AIB's ejection from the official list on the Irish and London Stock Exchange is the ultimate humiliation for the once-mighty bank and is a shameful indictment of AIB's former senior management and board of directors who oversaw the destruction of so much wealth.
In the future AIB, the bank that graced the world's most prestigious stock indices, will sit alongside smaller companies like Donegal Creameries, Conroy Diamonds, Ormonde Mining and Total Produce on the Enterprise Securities Market (ESM), a list for small companies.
It's a spectacular fall by any standards. It's a disaster for AIB's staff and shareholders and for Ireland.
Just four years ago, AIB shares traded at all-time highs of €24 -- valuing the bank at about €23bn. Today, the shares are trading at just over 40c and the bank is to all intents and purposes in receivership.
The share-price crash has wiped out the investments of thousands of Irish people, churches and charities. There is little hope they will ever recoup these losses.
And Irish taxpayers can only look on in horror as the Government prepares to inject further billions in the months ahead to keep the bank open for business. Already the bank has received €3.75bn with another €9.8bn still required.
Plan for future
The bank's executive chairman, David Hodgkinson, is leading a team of consultants and accountants to come up with a plan for the bank's future. In the short term, they are working to the brief set by the terms of the IMF/EU bailout to restructure and downsize the bank.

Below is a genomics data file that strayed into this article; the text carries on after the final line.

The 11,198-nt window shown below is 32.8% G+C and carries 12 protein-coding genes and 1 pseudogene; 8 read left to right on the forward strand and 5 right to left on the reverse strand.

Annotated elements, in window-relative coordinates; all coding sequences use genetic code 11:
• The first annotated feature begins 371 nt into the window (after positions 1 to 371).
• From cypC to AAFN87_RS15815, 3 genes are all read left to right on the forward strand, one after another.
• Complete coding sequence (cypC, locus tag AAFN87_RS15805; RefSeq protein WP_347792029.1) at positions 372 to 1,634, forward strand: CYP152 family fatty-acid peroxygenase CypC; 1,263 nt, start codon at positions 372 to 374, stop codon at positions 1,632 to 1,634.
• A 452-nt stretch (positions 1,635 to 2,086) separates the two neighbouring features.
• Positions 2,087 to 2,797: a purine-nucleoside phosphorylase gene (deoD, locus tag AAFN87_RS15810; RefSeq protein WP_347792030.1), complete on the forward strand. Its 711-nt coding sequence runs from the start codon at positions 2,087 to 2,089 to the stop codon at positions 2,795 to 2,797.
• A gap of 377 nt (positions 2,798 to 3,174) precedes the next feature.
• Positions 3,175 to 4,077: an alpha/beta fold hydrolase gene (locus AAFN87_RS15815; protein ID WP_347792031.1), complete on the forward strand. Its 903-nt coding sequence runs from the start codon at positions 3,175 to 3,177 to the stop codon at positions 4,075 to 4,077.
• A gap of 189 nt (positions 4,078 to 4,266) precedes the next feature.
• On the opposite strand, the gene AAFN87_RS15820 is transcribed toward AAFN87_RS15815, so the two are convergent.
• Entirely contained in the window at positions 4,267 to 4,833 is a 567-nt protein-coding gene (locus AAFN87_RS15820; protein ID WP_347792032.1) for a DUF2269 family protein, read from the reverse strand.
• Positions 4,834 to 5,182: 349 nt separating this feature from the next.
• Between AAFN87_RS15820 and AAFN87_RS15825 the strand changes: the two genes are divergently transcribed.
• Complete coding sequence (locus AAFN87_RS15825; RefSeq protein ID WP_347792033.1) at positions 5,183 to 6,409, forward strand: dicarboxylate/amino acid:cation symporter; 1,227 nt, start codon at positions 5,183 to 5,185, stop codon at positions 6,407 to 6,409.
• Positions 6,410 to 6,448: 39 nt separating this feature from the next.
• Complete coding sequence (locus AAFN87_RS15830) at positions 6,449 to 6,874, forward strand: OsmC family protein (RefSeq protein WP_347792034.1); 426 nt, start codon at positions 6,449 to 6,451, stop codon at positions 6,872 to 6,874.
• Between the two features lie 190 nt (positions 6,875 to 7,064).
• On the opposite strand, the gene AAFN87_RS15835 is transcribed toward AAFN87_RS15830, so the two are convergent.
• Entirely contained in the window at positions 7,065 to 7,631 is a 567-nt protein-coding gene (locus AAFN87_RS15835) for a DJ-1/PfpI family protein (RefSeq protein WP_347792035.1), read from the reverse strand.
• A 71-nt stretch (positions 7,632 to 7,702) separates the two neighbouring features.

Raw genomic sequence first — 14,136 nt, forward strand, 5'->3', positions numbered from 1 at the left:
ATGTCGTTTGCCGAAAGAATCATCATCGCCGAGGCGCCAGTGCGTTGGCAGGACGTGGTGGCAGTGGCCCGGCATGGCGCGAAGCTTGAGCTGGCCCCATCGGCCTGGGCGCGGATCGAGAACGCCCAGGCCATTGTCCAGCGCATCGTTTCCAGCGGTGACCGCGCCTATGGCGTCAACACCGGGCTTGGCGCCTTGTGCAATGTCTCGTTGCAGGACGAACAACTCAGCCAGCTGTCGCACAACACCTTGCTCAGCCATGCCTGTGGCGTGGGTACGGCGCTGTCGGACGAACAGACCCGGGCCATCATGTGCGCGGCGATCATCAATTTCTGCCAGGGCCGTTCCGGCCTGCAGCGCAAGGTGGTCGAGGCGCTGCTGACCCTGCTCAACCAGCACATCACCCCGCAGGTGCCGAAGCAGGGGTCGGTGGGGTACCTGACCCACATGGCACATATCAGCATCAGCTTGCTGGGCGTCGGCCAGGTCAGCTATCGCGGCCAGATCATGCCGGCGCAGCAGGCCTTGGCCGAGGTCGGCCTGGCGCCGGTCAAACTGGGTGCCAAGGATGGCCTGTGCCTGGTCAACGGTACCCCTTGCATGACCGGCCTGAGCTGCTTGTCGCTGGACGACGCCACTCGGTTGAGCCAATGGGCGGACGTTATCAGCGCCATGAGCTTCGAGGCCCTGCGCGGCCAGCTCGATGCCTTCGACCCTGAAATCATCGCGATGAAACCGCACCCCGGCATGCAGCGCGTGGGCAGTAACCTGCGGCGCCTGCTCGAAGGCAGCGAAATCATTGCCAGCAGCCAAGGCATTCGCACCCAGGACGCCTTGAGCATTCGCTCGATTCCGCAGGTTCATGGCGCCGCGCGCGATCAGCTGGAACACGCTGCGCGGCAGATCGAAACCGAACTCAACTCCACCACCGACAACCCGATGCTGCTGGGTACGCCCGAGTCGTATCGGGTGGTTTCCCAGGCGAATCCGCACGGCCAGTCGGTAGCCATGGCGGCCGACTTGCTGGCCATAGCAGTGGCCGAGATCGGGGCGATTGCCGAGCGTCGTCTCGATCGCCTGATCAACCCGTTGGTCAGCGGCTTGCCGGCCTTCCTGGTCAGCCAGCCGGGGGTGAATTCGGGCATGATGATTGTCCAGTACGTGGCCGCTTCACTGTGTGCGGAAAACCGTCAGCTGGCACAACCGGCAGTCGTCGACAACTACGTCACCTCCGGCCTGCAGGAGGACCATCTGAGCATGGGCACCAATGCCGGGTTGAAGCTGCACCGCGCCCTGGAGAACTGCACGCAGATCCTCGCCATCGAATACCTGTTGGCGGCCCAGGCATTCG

Already the most profitable parts of AIB, including its Polish arm, Bank Zachodni WBK and its valuable stake in the US bank, M&T, have been sold.
Other sections of what is left of AIB, including its UK business, will be dressed up to be sold to whoever might buy them in the months ahead. This can only mean thousands of job losses and will leave the bank a hollowed-out wreck that is totally reliant on the Irish economy for any future growth.
With the Government set to effectively nationalise the bank with the next cash injection, politicians will be focused on trying to sell what is left of AIB to whoever might buy it.
Mr Hodgkinson is required to put it on a better footing and show it in the best light for prospective buyers, who will almost certainly ask for the State to underwrite any potential losses as the price to take it off its hands.
AIB's former senior management team, led by chief executive Eugene Sheehy and his lieutenants, Donal Forde and John O'Donnell, was part of the once-powerful crew that backed the bank's reckless lending at the height of the boom and brought the bank to its knees.
Ireland's top business- people also let everyone down during their time on the AIB board.
People like former Attorney General Dermot Gleeson, former Pensions Board boss Anne Maher, Glen Dimplex chief executive Sean O'Driscoll, former US Ambassador Mike Sullivan, the ex-CRH chief Don Godson and others contributed in some way to the demise of this bank and the pain now borne by its shareholders and by Irish taxpayers.